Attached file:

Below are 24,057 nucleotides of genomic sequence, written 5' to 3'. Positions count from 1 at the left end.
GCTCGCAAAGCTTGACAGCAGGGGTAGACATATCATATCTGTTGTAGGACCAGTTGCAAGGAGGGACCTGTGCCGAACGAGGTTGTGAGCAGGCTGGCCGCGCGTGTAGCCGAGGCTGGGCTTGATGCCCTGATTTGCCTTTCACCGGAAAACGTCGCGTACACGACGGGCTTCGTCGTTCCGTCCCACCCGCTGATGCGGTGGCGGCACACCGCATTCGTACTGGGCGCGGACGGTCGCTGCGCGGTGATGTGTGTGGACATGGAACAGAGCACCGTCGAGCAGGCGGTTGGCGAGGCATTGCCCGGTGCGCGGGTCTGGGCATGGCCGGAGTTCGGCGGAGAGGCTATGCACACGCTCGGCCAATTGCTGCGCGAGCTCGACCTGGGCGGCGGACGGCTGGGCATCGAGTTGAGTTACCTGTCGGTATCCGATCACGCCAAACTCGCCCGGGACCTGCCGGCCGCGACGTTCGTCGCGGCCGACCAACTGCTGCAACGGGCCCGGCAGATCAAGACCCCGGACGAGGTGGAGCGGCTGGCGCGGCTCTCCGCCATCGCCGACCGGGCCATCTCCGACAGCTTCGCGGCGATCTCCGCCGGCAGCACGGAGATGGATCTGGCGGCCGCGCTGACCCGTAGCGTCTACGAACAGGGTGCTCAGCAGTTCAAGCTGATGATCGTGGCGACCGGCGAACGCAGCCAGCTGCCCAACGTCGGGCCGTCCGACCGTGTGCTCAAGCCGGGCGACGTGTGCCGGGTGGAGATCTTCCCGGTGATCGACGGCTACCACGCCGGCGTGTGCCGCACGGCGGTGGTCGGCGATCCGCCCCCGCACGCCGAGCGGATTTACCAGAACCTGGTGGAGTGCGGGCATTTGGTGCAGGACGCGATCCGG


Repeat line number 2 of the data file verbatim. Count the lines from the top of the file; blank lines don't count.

GCTCGCAAAGCTTGACAGCAGGGGTAGACATATCATATCTGTTGTAGGACCAGTTGCAAGGAGGGACCTGTGCCGAACGAGGTTGTGAGCAGGCTGGCCGCGCGTGTAGCCGAGGCTGGGCTTGATGCCCTGATTTGCCTTTCACCGGAAAACGTCGCGTACACGACGGGCTTCGTCGTTCCGTCCCACCCGCTGATGCGGTGGCGGCACACCGCATTCGTACTGGGCGCGGACGGTCGCTGCGCGGTGATGTGTGTGGACATGGAACAGAGCACCGTCGAGCAGGCGGTTGGCGAGGCATTGCCCGGTGCGCGGGTCTGGGCATGGCCGGAGTTCGGCGGAGAGGCTATGCACACGCTCGGCCAATTGCTGCGCGAGCTCGACCTGGGCGGCGGACGGCTGGGCATCGAGTTGAGTTACCTGTCGGTATCCGATCACGCCAAACTCGCCCGGGACCTGCCGGCCGCGACGTTCGTCGCGGCCGACCAACTGCTGCAACGGGCCCGGCAGATCAAGACCCCGGACGAGGTGGAGCGGCTGGCGCGGCTCTCCGCCATCGCCGACCGGGCCATCTCCGACAGCTTCGCGGCGATCTCCGCCGGCAGCACGGAGATGGATCTGGCGGCCGCGCTGACCCGTAGCGTCTACGAACAGGGTGCTCAGCAGTTCAAGCTGATGATCGTGGCGACCGGCGAACGCAGCCAGCTGCCCAACGTCGGGCCGTCCGACCGTGTGCTCAAGCCGGGCGACGTGTGCCGGGTGGAGATCTTCCCGGTGATCGACGGCTACCACGCCGGCGTGTGCCGCACGGCGGTGGTCGGCGATCCGCCCCCGCACGCCGAGCGGATTTACCAGAACCTGGTGGAGTGCGGGCATTTGGTGCAGGACGCGATCCGG